Of course there are crude uses of ‘buddy’ and repugnant allusions to ‘big brother’ …  and far too many families that do not support one another. Perhaps, though, if we remember the origins of the word, and carry with us the vision of the child who turns to ‘buddy’ for reassurance and comfort, we can help rebuild a world where the kindness and support of family and trusted friends can become a cornerstone of our lived values and experience.

Thank you, WP Daily Post Challenge, for nudging us into ever-expanding and varying word explorations.



positive-mental-health-quoteshealth-benefits-of-exercise-and-positive-attitude-oisdfmj0Today’s WP Daily Post Challenge has me once again free-associating … “healthy, wealthy and wise.”  And really, these words do belong together; though not necessarily connected to early to bed and early to rise, and most certainly not in the over-used implication of worldly success.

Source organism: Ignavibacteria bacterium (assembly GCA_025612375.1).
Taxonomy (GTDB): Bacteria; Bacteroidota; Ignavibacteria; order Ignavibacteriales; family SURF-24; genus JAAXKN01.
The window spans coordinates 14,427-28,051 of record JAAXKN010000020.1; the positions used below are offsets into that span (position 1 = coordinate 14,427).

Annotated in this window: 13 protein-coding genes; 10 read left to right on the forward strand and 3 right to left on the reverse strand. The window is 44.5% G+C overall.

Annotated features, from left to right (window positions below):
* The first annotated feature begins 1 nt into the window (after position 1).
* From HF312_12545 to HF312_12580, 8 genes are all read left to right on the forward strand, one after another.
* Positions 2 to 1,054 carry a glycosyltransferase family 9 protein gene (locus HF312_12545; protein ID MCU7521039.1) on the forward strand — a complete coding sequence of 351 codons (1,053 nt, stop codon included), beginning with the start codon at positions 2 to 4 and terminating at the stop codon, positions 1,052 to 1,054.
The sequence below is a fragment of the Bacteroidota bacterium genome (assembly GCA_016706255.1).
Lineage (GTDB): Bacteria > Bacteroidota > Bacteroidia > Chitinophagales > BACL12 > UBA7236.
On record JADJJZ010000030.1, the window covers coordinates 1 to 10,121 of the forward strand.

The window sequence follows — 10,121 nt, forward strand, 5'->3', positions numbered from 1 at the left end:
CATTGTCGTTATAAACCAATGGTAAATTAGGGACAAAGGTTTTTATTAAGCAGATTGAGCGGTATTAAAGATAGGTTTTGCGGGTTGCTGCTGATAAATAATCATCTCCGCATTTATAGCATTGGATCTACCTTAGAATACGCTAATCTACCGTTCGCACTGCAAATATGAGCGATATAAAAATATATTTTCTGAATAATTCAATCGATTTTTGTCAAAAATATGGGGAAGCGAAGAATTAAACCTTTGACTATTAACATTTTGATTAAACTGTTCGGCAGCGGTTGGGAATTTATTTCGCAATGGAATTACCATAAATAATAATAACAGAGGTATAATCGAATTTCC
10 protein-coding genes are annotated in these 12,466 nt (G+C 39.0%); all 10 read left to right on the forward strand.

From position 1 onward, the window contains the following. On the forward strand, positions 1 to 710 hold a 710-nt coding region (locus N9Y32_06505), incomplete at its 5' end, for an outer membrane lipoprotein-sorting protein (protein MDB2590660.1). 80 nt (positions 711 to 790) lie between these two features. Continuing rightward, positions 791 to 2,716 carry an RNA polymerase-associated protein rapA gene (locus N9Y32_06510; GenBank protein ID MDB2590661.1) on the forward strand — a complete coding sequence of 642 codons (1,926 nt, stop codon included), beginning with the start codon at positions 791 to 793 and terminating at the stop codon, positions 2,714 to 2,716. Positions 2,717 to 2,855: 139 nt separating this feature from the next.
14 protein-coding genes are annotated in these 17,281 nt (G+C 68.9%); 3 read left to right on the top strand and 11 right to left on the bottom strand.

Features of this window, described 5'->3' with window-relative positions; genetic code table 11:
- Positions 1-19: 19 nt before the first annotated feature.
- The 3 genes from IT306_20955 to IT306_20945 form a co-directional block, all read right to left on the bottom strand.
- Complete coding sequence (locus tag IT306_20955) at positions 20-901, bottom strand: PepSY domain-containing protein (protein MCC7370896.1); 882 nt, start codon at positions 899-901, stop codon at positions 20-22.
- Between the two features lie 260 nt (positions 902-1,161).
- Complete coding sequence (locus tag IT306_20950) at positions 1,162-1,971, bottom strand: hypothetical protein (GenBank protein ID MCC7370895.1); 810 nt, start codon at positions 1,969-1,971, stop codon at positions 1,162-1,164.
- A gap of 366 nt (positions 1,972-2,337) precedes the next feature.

Having spent a lifetime thinking, talking, plotting and occasionally even attempting to ‘be healthy,’ I feel more than qualified on the subject. (!) But I’m not going to go there, because in the end – just like parenting – it’s about what feels right, what serves you best. Prescriptions for exercising X times per week will fall quickly to the X’d out. Proscriptions against eating certain foods will almost surely result in incurable cravings. Overdoing anything, in either direction, will bring the entire endeavor to a screeching halt; the scale will not waver, willpower and progress will cease. As my wise dad always said, moderation makes things come out right.